The literary scene of the second post-war period, in Greece, is still dominated by the exponents of the generation of the Thirties, who in this period produced their most mature works. S. Mirivilis, under the pressure of tense social conditions, recalls the world of his youth in a masterful novel, ‛Η Παναγιὰ ἡ Γοργόνα (” Madonna the Siren “, 1949), where psychic reality takes on the charm of myth. The tendency to draw inspiration from the past is also encountered in P. Prevelakis (born in 1909), in particular with ‛Ο Κρητικός (” The Cretan “, 1948-50), which has its roots in history, and in T. Petsalis (born in 1904), who abandoned the bourgeois novel to paint the centuries-old saga Οἱ Μαυρόλυκοι (“I Mavroliki”, 1947-48) with epic intentions. K. Polits, after a realistic novel, in which he bends over the daily miseries of provincial life, Τὸ Γυρί (“Il Ghirì”, 1945), in 1963 evokes the city of his childhood, Smyrna, in a suggestive narrative style Στοῦ Χατζηϕράγκου (“From Chatzifrangos”). The current problems are instead addressed by Greece Theotokàs, especially in a book of war and resistance, ‛Ασϑενεῖς καί ὁδητόροι (” Sick and pilgrims “, 1950, 1960), and by A. Terzakis, in novels in which characters no longer young people are beset by the prevailing of the new times. Also in the field of the novel, the belated contribution of N. Kazantzakis, previously known only as a poet and essayist, is important: it is worth noting that, despite a serious problematic, he does not intend to address in his novels, all published between 1946 and death (1957), contemporary and everyday reality, but he resorts to characters evoked from the past or in any case placed above everyday and ordinary life; Βίος καὶ πολιτεία τοῦ ‘Αλέξη Ζορμπᾶ (“Life and Miracles of Alexis Zorbas”, 1946, but written during the war), to which he owes much of his fame, is perhaps his most positive proof of this.
The poets of the thirties also gave their most mature proofs during this period, thus completing their personality. Greece Seferis, after the poem Κίχλη (“Kichli”, 1947), publishes ‛Ημερολόγιο καταστρώματος, γ ′ (” Logbook III “, 1955), prompted largely by the struggles of Cyprus for independence, and Τρϕὰία κυ ποιήματα (“Three secret poems”, 1966); meanwhile in 1963 he was awarded the Nobel Prize for literature. O. Elitis with Τὸ ἄξιον ἐστί (“To axion esti”, 1959) and subsequent collections tries new ways, adapting his “Aegean” vision to the new solicitations. Greece Ritsos turns out to be more and more active; in addition to anti-totalitarian poems, for which he was considered the left poet par excellence, with ‛Η σονάτα τοῦ σεληνόϕωτος (” The sonata in the moonlight “,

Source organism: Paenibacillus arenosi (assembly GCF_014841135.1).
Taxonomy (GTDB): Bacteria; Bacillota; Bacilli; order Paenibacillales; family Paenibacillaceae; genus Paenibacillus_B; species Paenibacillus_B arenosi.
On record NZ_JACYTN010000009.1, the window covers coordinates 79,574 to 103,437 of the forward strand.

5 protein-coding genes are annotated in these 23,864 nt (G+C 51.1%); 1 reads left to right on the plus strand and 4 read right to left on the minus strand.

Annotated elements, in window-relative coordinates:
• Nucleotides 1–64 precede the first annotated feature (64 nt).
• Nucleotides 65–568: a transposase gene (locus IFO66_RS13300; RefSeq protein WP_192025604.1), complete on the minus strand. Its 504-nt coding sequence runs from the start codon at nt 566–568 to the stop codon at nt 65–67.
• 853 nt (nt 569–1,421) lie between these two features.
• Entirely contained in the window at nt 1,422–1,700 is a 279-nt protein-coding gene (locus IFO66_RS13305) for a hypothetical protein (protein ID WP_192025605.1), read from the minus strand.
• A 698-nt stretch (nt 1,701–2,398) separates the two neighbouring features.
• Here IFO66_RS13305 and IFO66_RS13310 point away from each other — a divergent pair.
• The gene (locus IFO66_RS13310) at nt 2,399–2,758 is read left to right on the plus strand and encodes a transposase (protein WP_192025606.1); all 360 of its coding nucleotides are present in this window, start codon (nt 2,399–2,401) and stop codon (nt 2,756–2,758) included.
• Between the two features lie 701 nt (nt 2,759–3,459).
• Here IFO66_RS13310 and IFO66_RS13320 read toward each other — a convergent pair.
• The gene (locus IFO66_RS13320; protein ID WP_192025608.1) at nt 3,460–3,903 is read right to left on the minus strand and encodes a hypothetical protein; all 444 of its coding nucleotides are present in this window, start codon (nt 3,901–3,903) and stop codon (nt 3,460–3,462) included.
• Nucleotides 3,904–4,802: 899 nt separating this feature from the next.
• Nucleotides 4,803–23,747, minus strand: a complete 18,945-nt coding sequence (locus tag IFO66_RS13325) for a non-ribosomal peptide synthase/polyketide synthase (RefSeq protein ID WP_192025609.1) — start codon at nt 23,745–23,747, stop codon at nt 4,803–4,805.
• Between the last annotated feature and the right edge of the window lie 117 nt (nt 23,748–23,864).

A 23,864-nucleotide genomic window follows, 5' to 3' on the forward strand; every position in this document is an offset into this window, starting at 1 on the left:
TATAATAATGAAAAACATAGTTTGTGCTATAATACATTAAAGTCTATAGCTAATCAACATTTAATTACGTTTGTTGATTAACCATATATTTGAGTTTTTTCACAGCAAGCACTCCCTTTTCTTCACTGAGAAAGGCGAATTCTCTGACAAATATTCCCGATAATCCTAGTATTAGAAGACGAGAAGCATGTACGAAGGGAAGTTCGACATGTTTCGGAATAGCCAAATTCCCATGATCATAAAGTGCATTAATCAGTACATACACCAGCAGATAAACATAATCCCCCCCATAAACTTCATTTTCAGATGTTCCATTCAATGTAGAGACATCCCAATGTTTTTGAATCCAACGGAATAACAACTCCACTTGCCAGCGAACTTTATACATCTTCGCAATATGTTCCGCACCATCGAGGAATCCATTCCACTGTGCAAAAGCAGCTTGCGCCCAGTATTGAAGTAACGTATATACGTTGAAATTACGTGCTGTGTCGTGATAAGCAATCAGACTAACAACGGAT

A new generation of writers is already present in the post-war magazines Τὰ Νέα Γράμματα (“Ta Nea Grammata”, 1944-45), ‘Ελεύϑερα Γράμματα (“Eleftera Grammata”, 1945-50). The poets first and the narrators later, are engaged in themes and attitudes that are detached from the traditional ones, without however marking a break. Poetry has a greater existential grip; his models are now no longer limited to French surrealism or TS Eliot. M. Sachturis (born in 1919) populates his anguished solitude with monsters and ghosts; T. Sinòpulos (born in 1917) directs his dissatisfaction towards a search for language in various directions; A. Dikteos (born in 1919) lays bare an entirely sexual vulnerability; E. Vakalò (born in 1921) goes beyond post-surreal lyrics to take refuge in an area ”
The young fiction reflects the changed situation with great adherence. New methods of expression have also been tried: however, experiments in this sense have not diverted the general problem. The experiences of the resistance and the civil war (and in this area R. Rufos, A. Kotziàs, and in particular N. Kàsdaglis and D. Chatzìs are noteworthy) have left a state of apprehension and instability which was expressed in novels such as Τὸ ϕράγμα (“The dam” 1960) by S. Plaskovitis (born in 1917), Γραικύλοι (“Greculi” 1967) by R. Rufos (born in 1924), Τὸ λάϑος (“The mistake”, 1965) by A. Samarakis (born in 1919). Profound social changes, such as the weakening of family relationships, incommunicability, alienation, constitute the theme of many novelists.